Property prices will rise 7.2 per cent in the first half of this year, house owners predict.
It is more than double the 3.2 per cent forecast a year earlier, and the most upbeat prediction in four years, according to the latest Zoopla Housing Market Sentiment Survey.
The study of 7,796 UK home owners suggested 92 per cent of home owners expect house prices in their area to rise in the next six months, up from 65 per cent last year and the highest proportion on record.
Only 3 per cent of home owners predict house prices will fall in the first half of this year, down from 19 per cent at this time a year ago.
The survey also revealed an increase in those looking to buy a property in the next six months in the first half of 2014, up to 22 per cent from 19 per cent in September.
Londoners remain the most optimistic about the state of the property market, with 98 per cent expecting a further rise in property values in the capital during the first half of the year and predicting average price growth of 9.6 per cent during this period, above the national average of 7.2 per cent.
The most significant jump in confidence can be found in the North with Yorkshire and The Humber and the North West, where the proportion of owners who believe property prices will increase in the next six months rising from 84 per cent to 88 per cent in just three months.
At the other end of the spectrum, home owners in Wales are the least bullish on house prices currently, with only 85 per cent of home owners predicting a rise in property prices by June.
Properties for sale in Yorkshire:
1. Three bedroom terraced house for £169,950
2. Six bedroom detached house for £699,999
3. Three bedroom detached house for £425,000
Home buyers are being urged not to overlook properties that have been previously flooded without some investigation.
Estate agents say buyers are being extra cautious about buying a property with a flood history or a risk of flooding.
Buyers are fearful of investing in a home that could be flooded and not be covered by insurance to repair the damage, they say.
It follows the recent spate of bad weather, which has once again thrown the issue of flood insurance into the spotlight.
Andrew Blagden, from the Farnham branch of estate agents Hamptons International, says: “Although areas in Surrey and Hampshire have been severely affected by flooding in recent months, it is important to remind prospective buyers that while they should exercise some caution, property decisions should not be ruled out without making further investigation.
“Last time we saw flooding in the area of this severity was 2000 and confidence in the property market returned extremely quickly. It is important to remember that although some insurance companies do appear a little nervous about insuring those properties at potential risk most companies will insure your property.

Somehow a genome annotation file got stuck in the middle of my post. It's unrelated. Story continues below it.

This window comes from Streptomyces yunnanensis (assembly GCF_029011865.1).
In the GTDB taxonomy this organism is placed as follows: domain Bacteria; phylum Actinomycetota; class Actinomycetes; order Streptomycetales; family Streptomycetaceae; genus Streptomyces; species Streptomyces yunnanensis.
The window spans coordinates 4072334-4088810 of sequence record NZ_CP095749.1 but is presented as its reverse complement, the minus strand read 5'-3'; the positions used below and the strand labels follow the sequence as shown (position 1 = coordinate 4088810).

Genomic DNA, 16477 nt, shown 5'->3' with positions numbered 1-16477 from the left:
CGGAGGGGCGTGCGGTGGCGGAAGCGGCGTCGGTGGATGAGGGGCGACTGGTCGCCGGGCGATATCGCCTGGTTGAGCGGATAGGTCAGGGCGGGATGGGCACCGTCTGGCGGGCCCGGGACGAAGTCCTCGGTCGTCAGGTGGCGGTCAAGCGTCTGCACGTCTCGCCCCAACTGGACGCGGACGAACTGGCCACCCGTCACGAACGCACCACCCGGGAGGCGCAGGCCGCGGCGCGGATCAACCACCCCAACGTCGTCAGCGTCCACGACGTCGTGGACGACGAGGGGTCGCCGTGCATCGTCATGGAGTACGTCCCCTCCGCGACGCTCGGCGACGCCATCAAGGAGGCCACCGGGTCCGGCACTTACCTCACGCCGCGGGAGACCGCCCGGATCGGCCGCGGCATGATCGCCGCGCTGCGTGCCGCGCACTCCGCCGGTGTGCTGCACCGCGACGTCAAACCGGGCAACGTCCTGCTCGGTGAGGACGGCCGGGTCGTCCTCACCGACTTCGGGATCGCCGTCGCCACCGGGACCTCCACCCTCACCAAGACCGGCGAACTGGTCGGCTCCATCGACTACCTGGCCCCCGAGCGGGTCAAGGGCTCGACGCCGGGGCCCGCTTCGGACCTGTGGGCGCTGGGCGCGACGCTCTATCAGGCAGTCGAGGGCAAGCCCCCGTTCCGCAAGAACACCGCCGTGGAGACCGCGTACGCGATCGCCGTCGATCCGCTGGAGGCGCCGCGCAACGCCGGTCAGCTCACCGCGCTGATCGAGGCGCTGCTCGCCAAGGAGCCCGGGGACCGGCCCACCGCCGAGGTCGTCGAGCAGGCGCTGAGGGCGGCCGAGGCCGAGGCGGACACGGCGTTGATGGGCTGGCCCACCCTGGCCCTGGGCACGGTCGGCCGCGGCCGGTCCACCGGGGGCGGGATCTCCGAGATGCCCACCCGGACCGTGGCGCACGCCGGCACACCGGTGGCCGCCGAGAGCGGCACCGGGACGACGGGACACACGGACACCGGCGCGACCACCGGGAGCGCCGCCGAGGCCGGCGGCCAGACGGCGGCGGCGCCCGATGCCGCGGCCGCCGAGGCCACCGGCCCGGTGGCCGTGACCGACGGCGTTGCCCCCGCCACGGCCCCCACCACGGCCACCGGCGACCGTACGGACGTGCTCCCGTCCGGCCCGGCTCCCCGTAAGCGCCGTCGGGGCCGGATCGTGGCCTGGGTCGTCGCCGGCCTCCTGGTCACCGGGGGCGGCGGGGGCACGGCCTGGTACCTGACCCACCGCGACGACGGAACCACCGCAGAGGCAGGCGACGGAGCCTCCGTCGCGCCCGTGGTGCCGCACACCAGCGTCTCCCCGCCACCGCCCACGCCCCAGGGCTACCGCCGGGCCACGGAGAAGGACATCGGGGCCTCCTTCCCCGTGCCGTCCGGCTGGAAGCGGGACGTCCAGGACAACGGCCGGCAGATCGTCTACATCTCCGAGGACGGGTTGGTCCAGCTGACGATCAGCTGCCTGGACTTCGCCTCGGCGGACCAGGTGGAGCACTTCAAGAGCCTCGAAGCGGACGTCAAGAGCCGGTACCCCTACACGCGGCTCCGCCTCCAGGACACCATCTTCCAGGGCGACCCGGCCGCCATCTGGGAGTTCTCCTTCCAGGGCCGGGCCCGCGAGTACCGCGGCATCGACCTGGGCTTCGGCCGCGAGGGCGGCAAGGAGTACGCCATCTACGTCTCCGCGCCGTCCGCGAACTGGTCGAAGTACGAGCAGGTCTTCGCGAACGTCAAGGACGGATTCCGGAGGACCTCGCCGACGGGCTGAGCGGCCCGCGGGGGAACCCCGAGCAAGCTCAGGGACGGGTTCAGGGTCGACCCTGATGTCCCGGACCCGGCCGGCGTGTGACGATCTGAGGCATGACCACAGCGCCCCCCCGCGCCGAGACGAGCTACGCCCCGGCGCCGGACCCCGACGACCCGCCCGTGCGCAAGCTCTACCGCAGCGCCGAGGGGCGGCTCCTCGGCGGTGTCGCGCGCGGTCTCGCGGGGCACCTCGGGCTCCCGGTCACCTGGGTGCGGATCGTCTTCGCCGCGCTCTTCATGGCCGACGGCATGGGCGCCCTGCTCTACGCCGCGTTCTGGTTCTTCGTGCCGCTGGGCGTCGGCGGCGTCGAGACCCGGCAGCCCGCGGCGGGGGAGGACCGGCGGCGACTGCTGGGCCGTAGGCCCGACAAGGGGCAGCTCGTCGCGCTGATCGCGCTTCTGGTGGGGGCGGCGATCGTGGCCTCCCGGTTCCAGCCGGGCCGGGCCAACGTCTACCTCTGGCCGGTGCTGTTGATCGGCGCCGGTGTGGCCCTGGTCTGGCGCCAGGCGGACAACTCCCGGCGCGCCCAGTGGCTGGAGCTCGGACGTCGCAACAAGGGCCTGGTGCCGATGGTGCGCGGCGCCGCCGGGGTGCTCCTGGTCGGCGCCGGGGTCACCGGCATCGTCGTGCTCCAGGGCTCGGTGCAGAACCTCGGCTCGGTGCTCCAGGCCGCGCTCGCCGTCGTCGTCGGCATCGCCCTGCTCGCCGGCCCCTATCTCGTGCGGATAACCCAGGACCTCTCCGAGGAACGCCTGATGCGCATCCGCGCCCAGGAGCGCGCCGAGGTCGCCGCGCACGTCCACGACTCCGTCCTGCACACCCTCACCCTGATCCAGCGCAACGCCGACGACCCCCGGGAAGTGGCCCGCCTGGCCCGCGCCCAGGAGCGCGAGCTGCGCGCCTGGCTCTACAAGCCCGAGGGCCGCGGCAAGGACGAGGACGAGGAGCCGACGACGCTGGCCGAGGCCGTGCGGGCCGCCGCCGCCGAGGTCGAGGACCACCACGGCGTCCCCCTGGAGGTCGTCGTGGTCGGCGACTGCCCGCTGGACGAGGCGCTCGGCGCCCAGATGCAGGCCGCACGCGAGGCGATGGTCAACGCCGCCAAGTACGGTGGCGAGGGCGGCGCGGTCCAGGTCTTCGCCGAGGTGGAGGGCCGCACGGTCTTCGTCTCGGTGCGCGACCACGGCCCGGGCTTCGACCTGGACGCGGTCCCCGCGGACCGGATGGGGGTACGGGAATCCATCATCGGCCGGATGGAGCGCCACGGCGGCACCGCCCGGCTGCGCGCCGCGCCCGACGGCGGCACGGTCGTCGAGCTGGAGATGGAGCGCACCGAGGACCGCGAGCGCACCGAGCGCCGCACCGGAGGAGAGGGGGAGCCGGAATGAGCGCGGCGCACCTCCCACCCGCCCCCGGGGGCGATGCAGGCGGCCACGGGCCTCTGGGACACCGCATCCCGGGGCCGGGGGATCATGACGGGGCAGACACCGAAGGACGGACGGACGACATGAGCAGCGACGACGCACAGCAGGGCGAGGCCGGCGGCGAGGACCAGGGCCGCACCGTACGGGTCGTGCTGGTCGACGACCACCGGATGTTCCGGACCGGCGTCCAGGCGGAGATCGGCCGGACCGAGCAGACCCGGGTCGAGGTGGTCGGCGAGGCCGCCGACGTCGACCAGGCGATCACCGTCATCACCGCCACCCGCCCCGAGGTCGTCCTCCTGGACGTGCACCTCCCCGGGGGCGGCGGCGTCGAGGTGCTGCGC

“Our advice to prospective purchasers would be to take proper measures before purchasing a property in a flood risk area by contacting the environmental agency and potential insurance companies, in most cases they will say the likelihood of flooding to the extent we have recently encountered happens once in one hundred years.
“During these most recent floods some properties were damaged where it sadly could have been avoided. If you wish to buy a property in a flood risk area it is worth looking into making small changes to the property to prevent or lessen the severity of the flooding, these changes can be as simple and low cost as building a low brick wall to protect your home.”
Dudley Singleton, of estate agent Singleton & Daughter, said: “If you can’t get insurance, then you are not going to get a mortgage.
“So one of the first questions I ask the vendor if the property has been flooded is if their insurer is prepared to carry on insuring the property to new purchaser, and if not, can we get a quote from a specialist insurer.
“If you can’t get insurance, you can expect a property to be hugely devalued, by as much as 40 per cent.”
The house has not flooded since and should be easily insured, says the agent.
Mr Singleton added: “There are two types of flooding – one where a property is near a river and the other where water runs off the land. This property falls into the latter category, which can be easily sold.”
The Government is introducing a new flood insurance agreement next year – Flood Re – which aims to make sure affordable cover is available.
The agreement with the insurance industry aims to ensure those living in high flood risk areas can continue to find affordable flood insurance by placing a cap on the total cost.
The insurance trade body, the Association of British Insurers, says Flood Re should be ready for launch in the summer.
Until then, flood insurers will continue to abide by the outgoing Statement of Principles, where insurers are obliged to provide cover to flood risk homes in exchange for Government investment in flood defences.